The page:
Empty Convex Hexagons in Planar Point Sets
, 2007
"... Erdős asked whether every sufficiently large set of points in general position in the plane contains six points that form a convex hexagon without any points from the set in its interior. Such a configuration is called an empty convex hexagon. In this paper, we answer the question in the affirmativ ..."
Abstract

Cited by 17 (0 self)
 Add to MetaCart
Erdős asked whether every sufficiently large set of points in general position in the plane contains six points that form a convex hexagon without any points from the set in its interior. Such a configuration is called an empty convex hexagon. In this paper, we answer the question in the affirmative. We show that every set that contains the vertex set of a convex 9gon also contains an empty convex hexagon.
Planar Point Sets With a Small Number of Empty Convex Polygons
, 2004
"... A subset A of a finite set P of points in the plane is called an empty polygon, if each point of A is a vertex of the convex hull of A and the convex hull of A contains no other points of P . We construct a set of n points in general position in the plane with only 1:62n² empty triangles, 1:94 ..."
Abstract

Cited by 12 (2 self)
 Add to MetaCart
A subset A of a finite set P of points in the plane is called an empty polygon, if each point of A is a vertex of the convex hull of A and the convex hull of A contains no other points of P . We construct a set of n points in general position in the plane with only 1:62n² empty triangles, 1:94n² empty quadrilaterals, 1:02n² empty pentagons, and 0:2n² empty hexagons.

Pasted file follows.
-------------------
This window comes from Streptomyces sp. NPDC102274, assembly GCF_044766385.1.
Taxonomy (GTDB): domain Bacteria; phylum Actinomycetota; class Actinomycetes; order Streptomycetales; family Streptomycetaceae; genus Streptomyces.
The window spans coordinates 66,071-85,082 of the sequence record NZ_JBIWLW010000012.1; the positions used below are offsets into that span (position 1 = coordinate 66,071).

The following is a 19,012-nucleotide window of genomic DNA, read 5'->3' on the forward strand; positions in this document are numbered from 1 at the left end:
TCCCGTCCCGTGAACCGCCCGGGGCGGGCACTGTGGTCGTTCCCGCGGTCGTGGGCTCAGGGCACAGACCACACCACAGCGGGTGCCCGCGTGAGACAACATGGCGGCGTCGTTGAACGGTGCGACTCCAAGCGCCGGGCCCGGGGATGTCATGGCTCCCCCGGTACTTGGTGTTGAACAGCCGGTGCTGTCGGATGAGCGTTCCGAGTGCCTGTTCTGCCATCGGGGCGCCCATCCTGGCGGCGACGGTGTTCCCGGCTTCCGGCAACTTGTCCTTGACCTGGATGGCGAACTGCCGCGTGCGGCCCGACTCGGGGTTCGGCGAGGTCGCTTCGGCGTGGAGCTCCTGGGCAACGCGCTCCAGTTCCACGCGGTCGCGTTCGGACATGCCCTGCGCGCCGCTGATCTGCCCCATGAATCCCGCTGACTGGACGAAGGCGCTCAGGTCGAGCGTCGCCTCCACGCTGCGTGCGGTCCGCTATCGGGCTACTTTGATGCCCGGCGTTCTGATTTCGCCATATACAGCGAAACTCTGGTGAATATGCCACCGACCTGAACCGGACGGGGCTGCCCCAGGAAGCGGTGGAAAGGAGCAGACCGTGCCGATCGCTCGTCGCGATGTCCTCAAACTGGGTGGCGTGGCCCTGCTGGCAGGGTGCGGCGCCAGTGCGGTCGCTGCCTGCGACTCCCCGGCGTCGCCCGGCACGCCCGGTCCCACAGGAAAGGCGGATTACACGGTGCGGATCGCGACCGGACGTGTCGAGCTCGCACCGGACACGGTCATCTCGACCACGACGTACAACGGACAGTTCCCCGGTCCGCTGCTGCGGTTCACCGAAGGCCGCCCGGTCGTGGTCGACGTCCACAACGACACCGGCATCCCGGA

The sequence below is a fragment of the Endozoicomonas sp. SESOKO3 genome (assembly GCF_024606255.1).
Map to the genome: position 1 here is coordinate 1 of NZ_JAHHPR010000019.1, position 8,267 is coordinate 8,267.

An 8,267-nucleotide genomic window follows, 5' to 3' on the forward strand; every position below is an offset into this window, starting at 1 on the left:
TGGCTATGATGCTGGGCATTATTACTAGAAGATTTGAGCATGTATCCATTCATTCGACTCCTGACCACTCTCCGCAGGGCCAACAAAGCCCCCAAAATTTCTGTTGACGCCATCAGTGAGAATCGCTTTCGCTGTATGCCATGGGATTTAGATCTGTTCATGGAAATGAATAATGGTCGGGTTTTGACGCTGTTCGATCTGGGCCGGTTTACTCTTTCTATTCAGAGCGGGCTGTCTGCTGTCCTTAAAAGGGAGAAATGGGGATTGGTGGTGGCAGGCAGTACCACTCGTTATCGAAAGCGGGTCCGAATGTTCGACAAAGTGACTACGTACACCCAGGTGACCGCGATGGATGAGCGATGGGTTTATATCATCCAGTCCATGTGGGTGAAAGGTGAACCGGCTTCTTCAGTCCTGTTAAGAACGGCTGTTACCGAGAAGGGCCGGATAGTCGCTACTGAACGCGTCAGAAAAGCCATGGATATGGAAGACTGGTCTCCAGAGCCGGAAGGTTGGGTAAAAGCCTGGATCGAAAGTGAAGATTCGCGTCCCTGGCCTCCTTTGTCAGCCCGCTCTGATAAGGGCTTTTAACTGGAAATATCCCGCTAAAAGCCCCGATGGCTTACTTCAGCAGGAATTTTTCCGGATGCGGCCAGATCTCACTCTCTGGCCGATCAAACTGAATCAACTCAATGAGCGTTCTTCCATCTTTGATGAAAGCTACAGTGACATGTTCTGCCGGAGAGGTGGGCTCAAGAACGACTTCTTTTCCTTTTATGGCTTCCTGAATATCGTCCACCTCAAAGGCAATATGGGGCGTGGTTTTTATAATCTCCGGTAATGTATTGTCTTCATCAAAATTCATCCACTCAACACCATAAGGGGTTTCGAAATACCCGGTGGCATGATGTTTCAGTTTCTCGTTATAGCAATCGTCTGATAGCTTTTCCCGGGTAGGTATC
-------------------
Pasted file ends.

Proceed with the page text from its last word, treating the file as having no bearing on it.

New Algorithms for Minimum Area kgons
, 1991
"... Given a set P of n points in the plane, we wish to find a set Q P of k points for which the convex hull conv(Q) has the minimum area. ..."
Abstract

Cited by 9 (1 self)
 Add to MetaCart
Given a set P of n points in the plane, we wish to find a set Q P of k points for which the convex hull conv(Q) has the minimum area.
On the reflexivity of point sets
 Discrete and Computational Geometry: The GoodmanPollack Festschrift, 139–156
, 2003
"... Abstract. We introduce a new measure for planar point sets S. Intuitively, it describes the combinatorial distance from a convex set: The reflexivity ρ(S) ofS is given by the smallest number of reflex vertices in a simple polygonalization of S. We prove various combinatorial bounds and provide effic ..."